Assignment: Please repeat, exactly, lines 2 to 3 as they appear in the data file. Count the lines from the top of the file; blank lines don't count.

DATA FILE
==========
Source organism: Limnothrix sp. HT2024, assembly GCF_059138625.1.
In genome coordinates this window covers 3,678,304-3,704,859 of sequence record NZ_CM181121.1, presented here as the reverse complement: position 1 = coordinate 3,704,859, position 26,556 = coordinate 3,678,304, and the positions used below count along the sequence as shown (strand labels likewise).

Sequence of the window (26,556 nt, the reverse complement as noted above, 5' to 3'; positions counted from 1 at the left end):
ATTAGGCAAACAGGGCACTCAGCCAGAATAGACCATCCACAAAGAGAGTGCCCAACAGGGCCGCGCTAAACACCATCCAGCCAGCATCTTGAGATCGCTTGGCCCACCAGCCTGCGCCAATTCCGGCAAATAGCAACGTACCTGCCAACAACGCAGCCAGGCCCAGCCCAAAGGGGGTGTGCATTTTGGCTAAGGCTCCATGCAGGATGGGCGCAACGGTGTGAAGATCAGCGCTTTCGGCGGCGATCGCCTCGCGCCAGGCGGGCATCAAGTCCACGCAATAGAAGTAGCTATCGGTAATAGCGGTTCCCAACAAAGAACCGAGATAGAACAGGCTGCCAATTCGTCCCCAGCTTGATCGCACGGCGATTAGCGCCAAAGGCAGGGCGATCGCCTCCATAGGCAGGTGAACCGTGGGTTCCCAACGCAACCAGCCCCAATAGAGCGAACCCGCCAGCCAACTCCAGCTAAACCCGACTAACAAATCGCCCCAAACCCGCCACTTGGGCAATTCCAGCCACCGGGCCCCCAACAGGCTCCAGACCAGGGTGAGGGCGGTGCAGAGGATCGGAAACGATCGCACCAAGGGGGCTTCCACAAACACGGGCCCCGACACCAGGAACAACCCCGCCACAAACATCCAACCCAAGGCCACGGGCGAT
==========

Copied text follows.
In genome coordinates this window covers 3,678,304-3,704,859 of sequence record NZ_CM181121.1, presented here as the reverse complement: position 1 = coordinate 3,704,859, position 26,556 = coordinate 3,678,304, and the positions used below count along the sequence as shown (strand labels likewise).

Sequence of the window (26,556 nt, the reverse complement as noted above, 5' to 3'; positions counted from 1 at the left end):